What factors should influence how you evaluate their performance? To learn what founders should look for — or systems they should set up — I asked eight entrepreneurs from YEC the following: What specific metric does your company use to evaluate the success of your technical employees? Their best answers are below: 1. You have to move fast in startups. For instance, the marketing team may be communicating the product and its value to the market. . – Andy Karuza, Gossip App 2. Building a product is a team effort, so we look at two key metrics – availability and execution. Execution is trackable with tools like Github, JIRA, Pivotal etc. based on the number of issues addressed and the complexity of each issue.
. – Tolga Tanriseven, GirlsAskGuys 3. 4. 5. . – John Rampton, Host 6. 3 ways to get every student coding | ISTE. Three Effective Ways to Look for Educational Content in Twitter. November 26, 2014 Twitter search is a great alternative to the conventional ways of searching the net. This socially-based kind of search allows students to access content and resources that are both timely and relevant. And most importantly, students do not need to have Twitter accounts to search its database. Below are some of the ways students can leverage the power of Twitter search to look for educational content: 1- Twitter Search Operators similar to Google search operators, Twitter search provides a set of powerful operators that students can use to conduct focused search queries. They can use a combination of search operators to look for tweets from specific persons, sources and locations. Check out this cheat sheet to learn more about these search operators. 2- Use Hashtags Hashtags are a good way to gather people around content.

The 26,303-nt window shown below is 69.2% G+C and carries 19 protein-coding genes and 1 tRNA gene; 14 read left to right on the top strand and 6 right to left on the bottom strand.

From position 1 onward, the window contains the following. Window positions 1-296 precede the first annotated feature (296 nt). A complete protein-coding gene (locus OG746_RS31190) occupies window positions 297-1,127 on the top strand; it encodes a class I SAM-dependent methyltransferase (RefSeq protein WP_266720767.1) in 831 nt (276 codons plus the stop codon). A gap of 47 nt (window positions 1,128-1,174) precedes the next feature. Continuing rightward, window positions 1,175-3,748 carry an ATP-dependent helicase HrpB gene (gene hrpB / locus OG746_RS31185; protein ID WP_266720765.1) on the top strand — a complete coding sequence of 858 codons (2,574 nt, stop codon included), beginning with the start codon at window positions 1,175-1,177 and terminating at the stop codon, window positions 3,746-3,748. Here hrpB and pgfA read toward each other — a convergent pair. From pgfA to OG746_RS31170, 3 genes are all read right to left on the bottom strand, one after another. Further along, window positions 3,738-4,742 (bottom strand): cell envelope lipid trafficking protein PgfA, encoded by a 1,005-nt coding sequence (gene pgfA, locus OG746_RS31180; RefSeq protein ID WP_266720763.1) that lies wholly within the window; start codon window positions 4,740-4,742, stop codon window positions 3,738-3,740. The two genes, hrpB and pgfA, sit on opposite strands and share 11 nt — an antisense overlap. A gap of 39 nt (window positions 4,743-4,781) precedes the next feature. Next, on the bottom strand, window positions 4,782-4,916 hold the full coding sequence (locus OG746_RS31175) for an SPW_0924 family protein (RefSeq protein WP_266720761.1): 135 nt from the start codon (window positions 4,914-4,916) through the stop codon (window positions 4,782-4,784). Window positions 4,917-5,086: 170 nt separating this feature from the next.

A- Words section B-People Students can use this section to look for tweets coming from, sent to, or mentioning a certain account or multiple accounts. 10 Ways for New School Leaders to Use Twitter | A.J. Juliani. I’m the new guy at our school district, and this is my first administrative role in a school. Let me first say that it is a lot of hard work, but it is also a lot of fun connecting with new teachers, administrators, and an entire community. In the past few months all of our Building Principals have joined Twitter.
I’m the first person to say I love using Twitter as an educator, but I’m also not too pushy in getting people on board, because (as I’ve written before) “It’s OK to Not Be on Twitter.” Now that they’ve each joined I want to make sure they know the different ways they can use Twitter as a “Lead Learner” for the schools. Here are 10 ways new school leaders can use Twitter (without feeling overwhelmed): 1. The easiest way to start sharing information to your followers on Twitter is to use it as a platform to broadcast upcoming school events and information. 2. 3. 4. Sharing school events and activities is just the start. 5. 6. 7. Who doesn’t love pictures? 8. 9. 10. Six Ways to Save Time with Technology | Connected Learning Today. Oct 13, 2014 by Mark Barnes - photo credit: Barrett.Discovery via photopin cc Six ways to save time with technology… Give students a technology toolkit: In the age of the iStudent, all educators are technology teachers.
It’s our responsibility, no matter what grade or subject we teach, to help students learn how to use various web tools and applications to demonstrate learning. The best approach is to introduce a new tool or app once every few weeks and instruct students to apply a skill or concept to a learning outcome, using the new technology. As the year progresses, students will build a “technology toolkit,” from which they can choose what will be most effective for particular projects in the future. About the author: Mark Barnes is a leading authority on student-centered learning and technology integration. Related. 10 Ways to Get Students Engaged.
Getting students engaged is not an easy task particularly in an age that is full of all kinds of distractions. Some argue that some of the habits that students have developed as a result of their heavy use of emerging technologies and social media have negatively impacted their capacities to concentrate and focus for longer stretches of time.